|Home | Issues | The Daily Star Home | Volume 5 Issue 31, Tuesday, August 3, 2010|
Gearing up for Ramadan
Ramadan is a chance. It's a chance that God gives us every year to step into the right path and make our lives better for ourselves. For this month there are ways you can prepare yourself to take on the challenging journey of one whole month. We have to clear our minds, cleanse our souls and detoxify our bodies.
To get your mind set into the mood of the month of Ramadan, one or two nights is never enough. It all starts from Shab-e-Barat. Once again, this day gives us an opportunity to get ready to face what is coming ahead of us. For this, you will need a strong will, a decisive mind and lots and lots of faith in yourself!
To detoxify our mind and body, a lot of people have a lot of different views on how to go about it.
Clearing your mind, cleansing the soul
When you are performing Salah, if you don't know what the Surahs and the Dua's mean, read up on them and find out the meanings. This will make praying a lot easier for you. Praying the four rakahs for Tahajjud before Fajr will also help you be in time for Sehri during the month of Ramadhan.
As much as you can, keep Allah in your heart by doing Dhikr e.g.: La ilaaha illallah, Allahu-akbar, Subhan-Allah, Alhamdulillah etc. Reading up on the Prophet (PBUH)'s Hadith (The Prophet (PBUH)'s sayings) will help a lot. Not only will you know more of the rules and regulations but your faith in religion will grow and your will power will be strengthened.
You must abstain your mind from anything that leads to something you might regret later. Tell yourself to give up smoking, tell yourself to give up bad habits, tell yourself to keep your mind clean.
At the end of the day, if you don't listen to anybody else, you are all you have. If you believe in yourself enough, you will be able to do anything! Keeping yourself busy with prayers, recitation of the Qur’an and more religious studying that will help you refrain from anything harmful.
For the more foul-mouthed amongst us, try to refrain from swearing the whole month. Friends can help here by lightly hitting or gently reminding his/her friends each time they swear that they shouldn't do it.
Cleansing your body
Smoking, as you know, is addictive. Any kind of addiction is frowned upon in our religion, which is reason enough for you to quit smoking. But if that doesn't motivate you enough, the fact that you're not allowed to consume anything before the time of iftar during Ramadan should help you keep away from smoking.
To help yourself, try reducing your cigarette per day count around two weeks before Ramadan. Reduce progressively per two days. This will help you fight the craving for smoking a cigarette while fasting.
As a matter of fact, this applies to any kind of intoxicants. This month is a perfect opportunity to quit and refrain from anything harmful. You just have to have a lot of control over yourself, which leads back to clearing your mind.
If you can go through a whole month without anything addictive, you can go without it for the rest of your life. You get this opportunity once every year. Make use of it. You're the only one who can improve your own life!
Some people prefer 2-3 day water fast where you drink only water and drain out all the intoxicants from your body to be completely clean and ready for the Holy Month.
To prepare your body for Ramadan stifle the urge to munch snacks at odd moments or when you're bored. Drink lots of water, and avoid endless cups of coffee and tea.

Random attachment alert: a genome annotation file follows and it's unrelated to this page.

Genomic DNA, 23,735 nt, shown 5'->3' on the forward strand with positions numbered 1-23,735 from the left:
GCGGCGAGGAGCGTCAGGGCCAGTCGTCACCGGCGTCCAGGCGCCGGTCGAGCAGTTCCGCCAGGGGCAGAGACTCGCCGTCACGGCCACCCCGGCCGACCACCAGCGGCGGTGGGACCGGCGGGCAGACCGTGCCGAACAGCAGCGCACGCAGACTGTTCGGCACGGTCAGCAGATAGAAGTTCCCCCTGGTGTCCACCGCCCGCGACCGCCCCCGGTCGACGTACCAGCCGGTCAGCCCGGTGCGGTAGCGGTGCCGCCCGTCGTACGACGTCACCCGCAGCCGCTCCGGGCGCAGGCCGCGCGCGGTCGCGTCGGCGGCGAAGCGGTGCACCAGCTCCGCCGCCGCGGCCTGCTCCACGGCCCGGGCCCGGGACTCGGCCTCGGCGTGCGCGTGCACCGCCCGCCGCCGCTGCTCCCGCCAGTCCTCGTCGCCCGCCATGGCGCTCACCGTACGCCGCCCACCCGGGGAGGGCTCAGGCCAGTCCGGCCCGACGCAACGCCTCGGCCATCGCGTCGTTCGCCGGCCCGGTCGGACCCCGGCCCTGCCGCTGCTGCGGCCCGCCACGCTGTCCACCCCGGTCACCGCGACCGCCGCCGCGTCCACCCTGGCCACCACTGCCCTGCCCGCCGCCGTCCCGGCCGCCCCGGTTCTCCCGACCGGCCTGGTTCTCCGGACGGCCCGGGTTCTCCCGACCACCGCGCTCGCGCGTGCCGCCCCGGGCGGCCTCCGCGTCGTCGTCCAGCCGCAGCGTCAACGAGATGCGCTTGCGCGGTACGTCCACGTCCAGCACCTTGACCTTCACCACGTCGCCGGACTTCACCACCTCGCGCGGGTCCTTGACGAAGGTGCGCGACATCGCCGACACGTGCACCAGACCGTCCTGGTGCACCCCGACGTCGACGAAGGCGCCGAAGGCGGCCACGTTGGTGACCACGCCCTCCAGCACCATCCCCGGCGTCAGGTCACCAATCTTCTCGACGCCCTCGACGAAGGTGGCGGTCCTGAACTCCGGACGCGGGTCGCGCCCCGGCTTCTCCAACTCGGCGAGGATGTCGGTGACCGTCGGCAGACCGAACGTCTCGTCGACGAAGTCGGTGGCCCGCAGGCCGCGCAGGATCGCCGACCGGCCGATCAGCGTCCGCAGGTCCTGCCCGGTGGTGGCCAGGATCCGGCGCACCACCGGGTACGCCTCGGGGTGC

Start with a complex carbohydrate breakfast that releases energy slowly and allows you to stay energised through the day. Have a light meal at the end of the day with lots of fruit, vegetables, yoghurt and salad.
Slowly you'll get the hang of fasting and by the time the month arrives you'll be ready and excited to take on the challenge and make full use of the opportunity you will get!
You should not ignore this special concession if you feel that fasting could cause harm to you or your baby. Especially in the early stages of pregnancy, it is common to feel queasy or nauseous. Many pregnant women also experience vomiting, sometimes called morning sickness (though it can happen at any time of day or night).
Other common side effects of early pregnancy are fatigue, constipation, headaches and light-headedness things that are likely to become more pronounced if you aren't eating or drinking for long periods of time.
Whether or not you decide to fast, it is possible that problems such as dizziness, blurred vision and cramping could occur. If you have any of these or other symptoms that concern you speak to your doctor immediately.
If you are breastfeeding, you are not expected to fast during Ramadan. Most Islamic scholars believe that breastfeeding women have special permission not to fast. Breastfeeding might dehydrate the body which may require replenishment.
Iron supplement pills are recommended after the twelfth week, or third month, of pregnancy. Iron supplements help prevent iron deficiency, or anaemia, which is common in pregnancy. You still need iron supplements during Ramadan, but you may prefer to take the pills after iftar.
Eating foods that are rich in iron, such as: meat, poultry, oily fish, green leafy vegetables and dried fruits during iftar will also help in not needing your iron supplements after all!
Vitamin C enhances the absorption of iron, so go for fresh fruit, vegetables and juices. Apart from these, there aren't any other special suggestions for pregnant women during Ramadan.
Most diabetic patients who require medication, the advice is that, to take care of yourself, you should not fast. If you are looking for alternatives, you should consult your doctor or a nutritionist.
Those on oral medication may have to both adjust the dosage and change to short acting medication, which can be taken at a time to co-ordinate with the time of the main meal.